Hydro-Project To Improve Sri Lankan Lives, Ruining Them Instead
It was supposed to improve the quality of life for all those around it. But instead the Uma Oya Development Project has ruined the lives of the Sri Lankans who live around it.
The project’s aim was to develop hydropower, as well as irrigate the less developed south-eastern part of the island nation, by diverting water from local rivers. Two large dams are a major part of the project. However, the cost of the project appears to have been more than some locals bargained for.
“When thousands of fish were struggling for life, we collected them in our sarongs ad released them into other water,” says one resident; he’s talking about how when a local stream dried up, locals tried to catch as many live fish as possible and bring them to another unaffected waterway before they died. “Now we are in more trouble than those fish,” he complains. “But there is nobody to look after us.”
The drawbacks of the project have been well documented in local media. In early 2015, the Sunday Leader reported that, due to changes in the soil and land, hundreds of buildings have had cracks appear in them. In one village over 300 houses had small, growing cracks in the walls. Only three houses were unaffected.
A lot of officials came to my house. They all said I had to leave. But nobody can tell me where to go.
Environmental analysts say the water table and limestone soil structure has been damaged and may not be able to be resurrected.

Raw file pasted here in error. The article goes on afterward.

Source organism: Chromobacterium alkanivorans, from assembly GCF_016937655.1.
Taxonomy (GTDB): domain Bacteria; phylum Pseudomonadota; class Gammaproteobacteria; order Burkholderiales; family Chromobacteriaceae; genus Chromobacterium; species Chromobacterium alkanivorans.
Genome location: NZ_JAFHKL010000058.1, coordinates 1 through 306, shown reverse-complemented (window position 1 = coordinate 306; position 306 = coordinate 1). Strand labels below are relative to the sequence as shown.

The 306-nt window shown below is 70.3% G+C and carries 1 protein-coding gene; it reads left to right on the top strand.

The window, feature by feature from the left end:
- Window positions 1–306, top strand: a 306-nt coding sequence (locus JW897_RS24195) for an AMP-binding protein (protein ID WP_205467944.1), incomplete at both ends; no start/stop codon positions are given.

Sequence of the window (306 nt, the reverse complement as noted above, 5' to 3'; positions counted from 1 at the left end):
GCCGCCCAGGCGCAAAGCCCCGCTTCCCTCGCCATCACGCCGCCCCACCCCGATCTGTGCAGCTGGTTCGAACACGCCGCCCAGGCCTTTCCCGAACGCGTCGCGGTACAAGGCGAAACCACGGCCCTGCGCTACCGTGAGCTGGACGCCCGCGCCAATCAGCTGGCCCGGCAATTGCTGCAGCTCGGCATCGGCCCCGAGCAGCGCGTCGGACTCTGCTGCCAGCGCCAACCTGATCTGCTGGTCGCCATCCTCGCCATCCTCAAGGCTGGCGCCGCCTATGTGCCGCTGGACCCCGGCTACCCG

Because of the lack of water farmers have not been able to plant or harvest crops properly since late 2014. Hundreds of wells used for drinking water have dried up and affected villagers say that it happened from one day to the next. One morning we lowered the bucket into the well, the next day, all we heard was a dull thud when it hit the bottom, they report.
Today the villagers have to wait for a water tanker to deliver to them and even that supply is rationed, with each household receiving a maximum of 500 litres, no matter how many members of a family are living there.
“Now we have to wash our faces with tears,” says one Kinigama local, who wished to be known only as Kusumawathie, who is waiting in the village centre for the arrival of the water tanker.
Another local woman Karuna Abeysekara waits in the garden of a friend until the water tanker arrives. She says she used to have her own well and that supplied water to seven or eight families around her. Now she must wait here for water too, because there is no road leading to her house that the tanker can access.
“I fill up on water by keeping a bucket near the road,” the woman explains. “I have to beg for water from nearby homes when I run out but even they can’t help me because they often run out too.”
Many locals took their grievances to court and judges ordered that they be given compensation for their damaged homes and livelihoods.
“A lot of officials came to my house,” says one local man from the village of Madaperuwa. In his house every single wall has cracks and the ceiling is supported by jacks. “They all said I had to leave. But nobody can tell me where to go. Most of the people around here have the same problem. And it is terrible for us that we have to leave the place we have been since we were born.”
“All four of my rice paddy fields have been destroyed,” says R. M. Sumanasekara, who heads the Mahayaya farmer’s union. “It’s the same with all the others. Yet the government distributes forms so we can apply for fertilizer subsidies. What a joke! How can the plants grow without water?” he laments, adding that many of the farmers he knows have been reduced to paupers because of the Uma Oya Project.
Perhaps one of the saddest stories in the areas affected by the project is that told by truck driver P. A. Premathilak of Madaperuwa village. When he went out in his truck he used to carry large plastic containers of water for his friends who didn’t have enough. These days he still loads the tanks into his vehicle. But now it is done so that, when he is out, he can fill them up with water wherever he can.